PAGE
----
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Interesting idea - perhaps the steering wheel can be set to be longer? A couple of more inches in the legs and a tele steering wheel and I would be a happy off roader!

Give us an update on how your FOz drivers with the new seat position.
 

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Assuming the driver is wearing their seatbelt being farther away from the steering/wheel airbag is a good thing. It gives the seatbelt added time to slow the driver's body down in the event of a serious frontal impact. That airbag is NOT a fluffy soft pillow. It is filled with burning hot gas and I imagine is quite firm at the time of impact.
 

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Grade 5. The rivets that I drilled out are quite soft and very easy drilling compared to the grade 5 bolts (I stripped one and had to drill it out. Not an intentional comparison). Using fine threads adds to the meat of the bolt. Keep in mind that 3 of 4 legs use a SINGLE 1/4" rivet plus a resistance spot weld which I contend doesn't count for more than locating the parts prior to riveting. That spot weld doesn't provide any real bond worth measuring. I replaced the spot welds with a bolt.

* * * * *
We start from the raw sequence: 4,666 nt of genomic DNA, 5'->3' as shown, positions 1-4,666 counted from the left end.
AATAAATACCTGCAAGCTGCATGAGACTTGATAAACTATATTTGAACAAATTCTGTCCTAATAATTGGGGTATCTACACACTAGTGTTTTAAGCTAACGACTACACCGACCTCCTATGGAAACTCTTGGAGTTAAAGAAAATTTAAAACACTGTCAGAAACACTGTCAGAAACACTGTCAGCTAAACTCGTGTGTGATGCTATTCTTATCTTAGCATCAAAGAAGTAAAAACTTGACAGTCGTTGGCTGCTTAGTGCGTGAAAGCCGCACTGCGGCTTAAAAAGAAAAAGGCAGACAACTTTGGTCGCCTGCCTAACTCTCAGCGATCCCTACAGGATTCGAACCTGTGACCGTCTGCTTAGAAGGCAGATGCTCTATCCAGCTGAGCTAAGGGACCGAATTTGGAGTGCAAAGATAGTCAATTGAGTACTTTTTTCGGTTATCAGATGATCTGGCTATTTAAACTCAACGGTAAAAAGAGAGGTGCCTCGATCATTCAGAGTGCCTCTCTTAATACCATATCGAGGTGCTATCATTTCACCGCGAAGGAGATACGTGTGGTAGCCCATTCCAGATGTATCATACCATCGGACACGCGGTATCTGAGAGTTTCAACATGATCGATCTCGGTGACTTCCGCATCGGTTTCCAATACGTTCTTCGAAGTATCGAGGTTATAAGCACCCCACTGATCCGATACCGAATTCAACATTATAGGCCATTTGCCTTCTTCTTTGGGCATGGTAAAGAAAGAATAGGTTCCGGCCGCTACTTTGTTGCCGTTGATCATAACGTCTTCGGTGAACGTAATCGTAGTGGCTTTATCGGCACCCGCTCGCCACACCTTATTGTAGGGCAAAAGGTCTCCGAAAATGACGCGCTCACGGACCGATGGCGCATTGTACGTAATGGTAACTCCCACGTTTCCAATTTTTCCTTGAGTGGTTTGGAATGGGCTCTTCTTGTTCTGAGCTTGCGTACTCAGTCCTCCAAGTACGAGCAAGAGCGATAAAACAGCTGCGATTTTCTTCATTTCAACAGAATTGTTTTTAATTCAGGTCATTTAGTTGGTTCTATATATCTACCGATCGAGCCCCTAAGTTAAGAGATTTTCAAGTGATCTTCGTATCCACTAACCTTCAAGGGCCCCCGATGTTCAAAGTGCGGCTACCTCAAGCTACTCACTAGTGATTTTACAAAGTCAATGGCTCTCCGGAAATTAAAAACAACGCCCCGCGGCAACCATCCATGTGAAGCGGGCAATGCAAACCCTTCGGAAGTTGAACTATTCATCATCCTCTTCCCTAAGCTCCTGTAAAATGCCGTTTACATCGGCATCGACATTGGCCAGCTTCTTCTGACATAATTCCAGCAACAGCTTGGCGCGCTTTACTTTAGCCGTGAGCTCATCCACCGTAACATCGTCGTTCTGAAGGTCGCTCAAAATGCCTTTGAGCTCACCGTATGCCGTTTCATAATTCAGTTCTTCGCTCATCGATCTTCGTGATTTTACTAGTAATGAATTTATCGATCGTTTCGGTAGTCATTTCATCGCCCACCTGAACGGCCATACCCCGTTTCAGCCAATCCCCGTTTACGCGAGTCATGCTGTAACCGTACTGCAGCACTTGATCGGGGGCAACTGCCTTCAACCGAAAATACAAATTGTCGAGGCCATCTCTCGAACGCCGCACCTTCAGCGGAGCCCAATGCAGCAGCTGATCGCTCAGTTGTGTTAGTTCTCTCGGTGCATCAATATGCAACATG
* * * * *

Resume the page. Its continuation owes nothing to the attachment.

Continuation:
I just wanted to make sure you stay safe. :wink:

Bobby...
 

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Safety should always be #1!

Anyway... Did you feel cramped in the driver's seat? I think it's just men but I love being up close to the steering wheel. Not 80yr-old-woman close, but close enough where my arms are bent and I have more control over the car.
 

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2015 Highlander AWD XLE 6AT
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I'm 6-7" with a 36" inseam, and I find the legroom in my '09 Forester to be adequate, although my seat is all the way back. Perhaps the OP is "short waisted" with long legs. :confused:

Bobiam: What's your inseam measurement?

Regards,
Jim / crewzer